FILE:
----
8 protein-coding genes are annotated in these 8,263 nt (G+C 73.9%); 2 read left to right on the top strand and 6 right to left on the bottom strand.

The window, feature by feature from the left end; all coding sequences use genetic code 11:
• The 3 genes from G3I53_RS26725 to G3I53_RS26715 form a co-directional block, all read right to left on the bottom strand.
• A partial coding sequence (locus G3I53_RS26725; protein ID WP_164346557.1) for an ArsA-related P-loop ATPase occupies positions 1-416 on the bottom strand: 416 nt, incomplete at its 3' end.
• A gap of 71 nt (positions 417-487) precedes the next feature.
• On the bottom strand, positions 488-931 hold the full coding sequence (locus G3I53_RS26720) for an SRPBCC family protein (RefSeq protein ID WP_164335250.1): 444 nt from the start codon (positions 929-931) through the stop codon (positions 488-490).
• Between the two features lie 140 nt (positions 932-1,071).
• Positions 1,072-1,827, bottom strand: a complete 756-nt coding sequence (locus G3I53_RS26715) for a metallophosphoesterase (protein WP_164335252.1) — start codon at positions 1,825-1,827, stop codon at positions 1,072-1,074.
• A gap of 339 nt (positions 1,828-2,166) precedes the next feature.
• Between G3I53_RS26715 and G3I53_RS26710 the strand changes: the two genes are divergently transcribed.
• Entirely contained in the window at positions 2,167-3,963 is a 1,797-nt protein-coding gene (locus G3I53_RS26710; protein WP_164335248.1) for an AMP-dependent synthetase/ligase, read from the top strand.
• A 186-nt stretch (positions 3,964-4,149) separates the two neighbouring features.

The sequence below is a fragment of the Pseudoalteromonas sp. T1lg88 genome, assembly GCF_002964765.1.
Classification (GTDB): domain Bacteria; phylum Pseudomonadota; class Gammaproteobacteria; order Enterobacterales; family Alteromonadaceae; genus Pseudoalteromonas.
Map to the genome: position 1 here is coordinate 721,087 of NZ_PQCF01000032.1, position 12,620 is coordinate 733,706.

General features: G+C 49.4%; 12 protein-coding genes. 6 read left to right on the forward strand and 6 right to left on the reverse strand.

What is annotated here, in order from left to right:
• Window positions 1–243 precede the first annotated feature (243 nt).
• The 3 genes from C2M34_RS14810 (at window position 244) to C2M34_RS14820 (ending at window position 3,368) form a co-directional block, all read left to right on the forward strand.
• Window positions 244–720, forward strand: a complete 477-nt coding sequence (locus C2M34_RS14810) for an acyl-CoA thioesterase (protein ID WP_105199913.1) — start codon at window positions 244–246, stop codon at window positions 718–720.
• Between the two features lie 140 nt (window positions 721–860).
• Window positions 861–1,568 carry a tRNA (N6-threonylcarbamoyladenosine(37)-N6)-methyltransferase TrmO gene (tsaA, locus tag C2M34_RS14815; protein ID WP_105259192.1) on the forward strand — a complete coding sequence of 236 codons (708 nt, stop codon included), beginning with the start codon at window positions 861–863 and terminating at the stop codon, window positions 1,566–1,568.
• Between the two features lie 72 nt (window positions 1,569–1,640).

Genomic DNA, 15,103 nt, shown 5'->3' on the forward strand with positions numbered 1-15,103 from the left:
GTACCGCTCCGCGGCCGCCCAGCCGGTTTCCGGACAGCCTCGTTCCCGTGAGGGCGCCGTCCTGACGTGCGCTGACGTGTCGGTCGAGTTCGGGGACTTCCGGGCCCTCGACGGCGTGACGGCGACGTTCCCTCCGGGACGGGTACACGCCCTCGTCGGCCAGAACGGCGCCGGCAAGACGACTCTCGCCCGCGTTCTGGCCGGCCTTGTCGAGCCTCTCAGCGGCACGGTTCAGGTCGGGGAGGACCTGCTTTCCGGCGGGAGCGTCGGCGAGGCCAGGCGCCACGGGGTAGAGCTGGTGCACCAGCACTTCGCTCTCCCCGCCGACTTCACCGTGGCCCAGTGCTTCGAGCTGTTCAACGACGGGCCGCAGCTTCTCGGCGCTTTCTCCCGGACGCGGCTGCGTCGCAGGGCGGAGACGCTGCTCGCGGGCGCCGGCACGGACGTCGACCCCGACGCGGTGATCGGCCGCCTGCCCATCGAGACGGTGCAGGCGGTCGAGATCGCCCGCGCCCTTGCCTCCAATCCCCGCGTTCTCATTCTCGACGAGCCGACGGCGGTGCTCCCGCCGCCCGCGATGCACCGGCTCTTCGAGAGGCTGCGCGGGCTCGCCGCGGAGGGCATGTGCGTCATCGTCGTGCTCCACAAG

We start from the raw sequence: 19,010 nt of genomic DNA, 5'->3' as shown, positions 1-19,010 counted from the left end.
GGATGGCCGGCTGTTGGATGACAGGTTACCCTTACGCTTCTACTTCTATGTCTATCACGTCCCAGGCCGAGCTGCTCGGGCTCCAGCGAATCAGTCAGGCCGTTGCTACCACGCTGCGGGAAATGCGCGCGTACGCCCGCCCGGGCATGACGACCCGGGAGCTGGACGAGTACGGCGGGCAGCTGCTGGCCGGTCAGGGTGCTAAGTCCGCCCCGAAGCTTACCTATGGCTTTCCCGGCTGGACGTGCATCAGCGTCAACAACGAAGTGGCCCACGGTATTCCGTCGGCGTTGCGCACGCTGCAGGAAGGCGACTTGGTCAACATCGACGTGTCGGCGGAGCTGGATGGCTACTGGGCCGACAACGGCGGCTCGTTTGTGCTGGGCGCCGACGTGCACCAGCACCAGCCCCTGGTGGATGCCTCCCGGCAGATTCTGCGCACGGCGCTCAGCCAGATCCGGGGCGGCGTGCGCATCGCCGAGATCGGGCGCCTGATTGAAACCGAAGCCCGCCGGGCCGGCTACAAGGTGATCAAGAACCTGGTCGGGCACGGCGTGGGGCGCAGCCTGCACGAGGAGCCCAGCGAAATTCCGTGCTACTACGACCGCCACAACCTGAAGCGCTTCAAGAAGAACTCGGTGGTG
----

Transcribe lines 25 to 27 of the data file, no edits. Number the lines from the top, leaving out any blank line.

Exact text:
GTACCGCTCCGCGGCCGCCCAGCCGGTTTCCGGACAGCCTCGTTCCCGTGAGGGCGCCGTCCTGACGTGCGCTGACGTGTCGGTCGAGTTCGGGGACTTCCGGGCCCTCGACGGCGTGACGGCGACGTTCCCTCCGGGACGGGTACACGCCCTCGTCGGCCAGAACGGCGCCGGCAAGACGACTCTCGCCCGCGTTCTGGCCGGCCTTGTCGAGCCTCTCAGCGGCACGGTTCAGGTCGGGGAGGACCTGCTTTCCGGCGGGAGCGTCGGCGAGGCCAGGCGCCACGGGGTAGAGCTGGTGCACCAGCACTTCGCTCTCCCCGCCGACTTCACCGTGGCCCAGTGCTTCGAGCTGTTCAACGACGGGCCGCAGCTTCTCGGCGCTTTCTCCCGGACGCGGCTGCGTCGCAGGGCGGAGACGCTGCTCGCGGGCGCCGGCACGGACGTCGACCCCGACGCGGTGATCGGCCGCCTGCCCATCGAGACGGTGCAGGCGGTCGAGATCGCCCGCGCCCTTGCCTCCAATCCCCGCGTTCTCATTCTCGACGAGCCGACGGCGGTGCTCCCGCCGCCCGCGATGCACCGGCTCTTCGAGAGGCTGCGCGGGCTCGCCGCGGAGGGCATGTGCGTCATCGTCGTGCTCCACAAG

We start from the raw sequence: 19,010 nt of genomic DNA, 5'->3' as shown, positions 1-19,010 counted from the left end.
GGATGGCCGGCTGTTGGATGACAGGTTACCCTTACGCTTCTACTTCTATGTCTATCACGTCCCAGGCCGAGCTGCTCGGGCTCCAGCGAATCAGTCAGGCCGTTGCTACCACGCTGCGGGAAATGCGCGCGTACGCCCGCCCGGGCATGACGACCCGGGAGCTGGACGAGTACGGCGGGCAGCTGCTGGCCGGTCAGGGTGCTAAGTCCGCCCCGAAGCTTACCTATGGCTTTCCCGGCTGGACGTGCATCAGCGTCAACAACGAAGTGGCCCACGGTATTCCGTCGGCGTTGCGCACGCTGCAGGAAGGCGACTTGGTCAACATCGACGTGTCGGCGGAGCTGGATGGCTACTGGGCCGACAACGGCGGCTCGTTTGTGCTGGGCGCCGACGTGCACCAGCACCAGCCCCTGGTGGATGCCTCCCGGCAGATTCTGCGCACGGCGCTCAGCCAGATCCGGGGCGGCGTGCGCATCGCCGAGATCGGGCGCCTGATTGAAACCGAAGCCCGCCGGGCCGGCTACAAGGTGATCAAGAACCTGGTCGGGCACGGCGTGGGGCGCAGCCTGCACGAGGAGCCCAGCGAAATTCCGTGCTACTACGACCGCCACAACCTGAAGCGCTTCAAGAAGAACTCGGTGGTG